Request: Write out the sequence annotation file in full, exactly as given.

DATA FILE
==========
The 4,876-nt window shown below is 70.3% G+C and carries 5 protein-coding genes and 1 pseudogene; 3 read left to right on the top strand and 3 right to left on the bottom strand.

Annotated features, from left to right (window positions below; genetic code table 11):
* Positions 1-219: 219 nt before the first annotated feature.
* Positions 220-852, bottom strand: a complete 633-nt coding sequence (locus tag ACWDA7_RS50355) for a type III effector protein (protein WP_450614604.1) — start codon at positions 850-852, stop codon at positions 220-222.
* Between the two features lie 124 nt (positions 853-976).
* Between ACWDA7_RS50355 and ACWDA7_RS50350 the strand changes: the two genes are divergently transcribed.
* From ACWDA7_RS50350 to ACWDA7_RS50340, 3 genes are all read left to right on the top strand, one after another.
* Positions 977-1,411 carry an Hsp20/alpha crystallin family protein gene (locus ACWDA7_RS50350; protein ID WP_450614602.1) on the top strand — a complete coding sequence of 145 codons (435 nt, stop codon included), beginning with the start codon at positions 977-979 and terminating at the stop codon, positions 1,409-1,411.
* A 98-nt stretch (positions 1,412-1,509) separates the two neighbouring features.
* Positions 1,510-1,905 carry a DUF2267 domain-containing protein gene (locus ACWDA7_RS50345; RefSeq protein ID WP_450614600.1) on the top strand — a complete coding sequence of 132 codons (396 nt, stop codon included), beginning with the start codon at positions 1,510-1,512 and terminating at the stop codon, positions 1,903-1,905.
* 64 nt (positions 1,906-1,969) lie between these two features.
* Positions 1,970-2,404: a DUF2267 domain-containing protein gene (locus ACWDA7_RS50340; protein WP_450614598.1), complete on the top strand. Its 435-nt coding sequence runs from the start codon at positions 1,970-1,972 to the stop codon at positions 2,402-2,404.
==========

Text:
The 4,876-nt window shown below is 70.3% G+C and carries 5 protein-coding genes and 1 pseudogene; 3 read left to right on the top strand and 3 right to left on the bottom strand.

Annotated features, from left to right (window positions below; genetic code table 11):
* Positions 1-219: 219 nt before the first annotated feature.
* Positions 220-852, bottom strand: a complete 633-nt coding sequence (locus tag ACWDA7_RS50355) for a type III effector protein (protein WP_450614604.1) — start codon at positions 850-852, stop codon at positions 220-222.
* Between the two features lie 124 nt (positions 853-976).
* Between ACWDA7_RS50355 and ACWDA7_RS50350 the strand changes: the two genes are divergently transcribed.
* From ACWDA7_RS50350 to ACWDA7_RS50340, 3 genes are all read left to right on the top strand, one after another.
* Positions 977-1,411 carry an Hsp20/alpha crystallin family protein gene (locus ACWDA7_RS50350; protein ID WP_450614602.1) on the top strand — a complete coding sequence of 145 codons (435 nt, stop codon included), beginning with the start codon at positions 977-979 and terminating at the stop codon, positions 1,409-1,411.
* A 98-nt stretch (positions 1,412-1,509) separates the two neighbouring features.
* Positions 1,510-1,905 carry a DUF2267 domain-containing protein gene (locus ACWDA7_RS50345; RefSeq protein ID WP_450614600.1) on the top strand — a complete coding sequence of 132 codons (396 nt, stop codon included), beginning with the start codon at positions 1,510-1,512 and terminating at the stop codon, positions 1,903-1,905.
* 64 nt (positions 1,906-1,969) lie between these two features.
* Positions 1,970-2,404: a DUF2267 domain-containing protein gene (locus ACWDA7_RS50340; protein WP_450614598.1), complete on the top strand. Its 435-nt coding sequence runs from the start codon at positions 1,970-1,972 to the stop codon at positions 2,402-2,404.